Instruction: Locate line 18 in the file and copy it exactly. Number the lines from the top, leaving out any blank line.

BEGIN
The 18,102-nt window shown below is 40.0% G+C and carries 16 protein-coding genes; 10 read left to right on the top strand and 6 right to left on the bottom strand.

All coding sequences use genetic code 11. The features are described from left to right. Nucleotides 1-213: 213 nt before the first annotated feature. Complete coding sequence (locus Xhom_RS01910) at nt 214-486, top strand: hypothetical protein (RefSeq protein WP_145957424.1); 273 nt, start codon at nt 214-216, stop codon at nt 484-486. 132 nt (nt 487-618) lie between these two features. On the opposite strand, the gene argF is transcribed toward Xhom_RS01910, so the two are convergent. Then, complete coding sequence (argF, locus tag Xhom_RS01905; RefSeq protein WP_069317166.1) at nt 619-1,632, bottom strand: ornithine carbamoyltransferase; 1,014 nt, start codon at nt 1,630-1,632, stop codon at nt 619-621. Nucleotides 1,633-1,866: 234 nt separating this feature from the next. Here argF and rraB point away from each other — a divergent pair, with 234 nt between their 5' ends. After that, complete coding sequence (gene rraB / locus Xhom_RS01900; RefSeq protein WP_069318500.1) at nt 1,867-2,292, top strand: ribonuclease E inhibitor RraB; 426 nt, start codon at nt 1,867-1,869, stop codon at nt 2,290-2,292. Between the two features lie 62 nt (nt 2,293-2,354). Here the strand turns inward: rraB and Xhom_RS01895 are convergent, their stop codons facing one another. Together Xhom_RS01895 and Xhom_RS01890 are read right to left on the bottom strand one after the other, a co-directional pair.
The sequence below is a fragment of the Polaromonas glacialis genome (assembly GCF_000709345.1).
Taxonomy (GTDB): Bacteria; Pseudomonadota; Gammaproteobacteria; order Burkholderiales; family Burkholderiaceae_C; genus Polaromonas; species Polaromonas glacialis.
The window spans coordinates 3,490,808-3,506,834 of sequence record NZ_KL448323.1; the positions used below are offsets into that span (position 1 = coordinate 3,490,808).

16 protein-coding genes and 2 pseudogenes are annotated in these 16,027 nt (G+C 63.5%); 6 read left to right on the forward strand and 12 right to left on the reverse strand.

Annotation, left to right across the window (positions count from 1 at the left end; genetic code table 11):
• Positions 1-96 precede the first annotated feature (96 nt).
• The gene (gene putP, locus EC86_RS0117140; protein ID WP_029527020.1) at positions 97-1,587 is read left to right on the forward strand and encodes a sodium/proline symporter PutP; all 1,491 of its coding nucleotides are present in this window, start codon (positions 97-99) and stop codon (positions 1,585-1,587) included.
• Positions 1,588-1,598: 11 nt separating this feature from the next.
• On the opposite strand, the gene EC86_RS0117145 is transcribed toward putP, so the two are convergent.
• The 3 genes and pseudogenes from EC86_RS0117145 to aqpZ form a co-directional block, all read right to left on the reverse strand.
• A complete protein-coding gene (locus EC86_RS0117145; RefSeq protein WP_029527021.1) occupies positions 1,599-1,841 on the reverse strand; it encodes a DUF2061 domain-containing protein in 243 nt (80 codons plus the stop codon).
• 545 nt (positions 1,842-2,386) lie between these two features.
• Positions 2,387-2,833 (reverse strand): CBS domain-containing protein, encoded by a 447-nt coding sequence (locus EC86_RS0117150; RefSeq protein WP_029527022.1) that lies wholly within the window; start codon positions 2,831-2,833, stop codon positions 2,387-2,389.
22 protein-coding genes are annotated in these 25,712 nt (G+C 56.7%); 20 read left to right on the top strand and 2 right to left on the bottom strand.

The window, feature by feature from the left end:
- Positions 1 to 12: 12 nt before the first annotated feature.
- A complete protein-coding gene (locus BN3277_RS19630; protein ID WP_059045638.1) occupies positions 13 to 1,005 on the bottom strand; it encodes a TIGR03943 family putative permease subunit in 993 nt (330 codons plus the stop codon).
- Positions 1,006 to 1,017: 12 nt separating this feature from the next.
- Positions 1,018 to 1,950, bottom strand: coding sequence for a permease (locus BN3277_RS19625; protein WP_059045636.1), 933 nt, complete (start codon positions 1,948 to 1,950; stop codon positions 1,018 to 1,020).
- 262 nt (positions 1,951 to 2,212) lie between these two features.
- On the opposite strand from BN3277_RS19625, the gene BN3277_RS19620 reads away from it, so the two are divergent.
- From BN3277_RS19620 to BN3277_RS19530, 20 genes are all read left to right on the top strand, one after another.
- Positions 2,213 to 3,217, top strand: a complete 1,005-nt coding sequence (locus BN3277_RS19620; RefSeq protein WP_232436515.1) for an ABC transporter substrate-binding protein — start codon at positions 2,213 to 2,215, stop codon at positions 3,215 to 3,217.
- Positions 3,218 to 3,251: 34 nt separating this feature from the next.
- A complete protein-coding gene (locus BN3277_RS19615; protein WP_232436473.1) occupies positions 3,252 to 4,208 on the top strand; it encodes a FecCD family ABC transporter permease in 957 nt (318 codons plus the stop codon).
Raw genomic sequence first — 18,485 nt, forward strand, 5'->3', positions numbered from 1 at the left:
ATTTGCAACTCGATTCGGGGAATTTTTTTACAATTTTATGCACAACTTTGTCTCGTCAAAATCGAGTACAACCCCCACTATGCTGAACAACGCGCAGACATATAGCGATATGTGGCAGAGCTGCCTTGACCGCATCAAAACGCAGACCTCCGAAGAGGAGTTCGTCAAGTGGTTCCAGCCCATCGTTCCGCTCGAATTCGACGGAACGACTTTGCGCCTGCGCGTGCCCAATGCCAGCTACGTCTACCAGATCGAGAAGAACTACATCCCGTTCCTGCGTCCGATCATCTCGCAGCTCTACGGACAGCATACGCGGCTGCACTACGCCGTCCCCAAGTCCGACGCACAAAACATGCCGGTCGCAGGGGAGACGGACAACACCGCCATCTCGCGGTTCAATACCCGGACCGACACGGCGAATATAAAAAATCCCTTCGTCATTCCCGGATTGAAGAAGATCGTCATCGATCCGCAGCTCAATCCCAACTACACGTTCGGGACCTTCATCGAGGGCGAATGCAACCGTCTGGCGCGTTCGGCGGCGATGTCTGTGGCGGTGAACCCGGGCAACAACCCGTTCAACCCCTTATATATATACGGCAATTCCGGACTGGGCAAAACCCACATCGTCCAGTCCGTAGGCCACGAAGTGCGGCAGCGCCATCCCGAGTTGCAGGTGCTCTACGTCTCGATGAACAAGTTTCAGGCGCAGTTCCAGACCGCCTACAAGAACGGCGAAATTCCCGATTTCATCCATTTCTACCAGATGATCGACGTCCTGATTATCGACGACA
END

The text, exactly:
- Positions 1 to 12: 12 nt before the first annotated feature.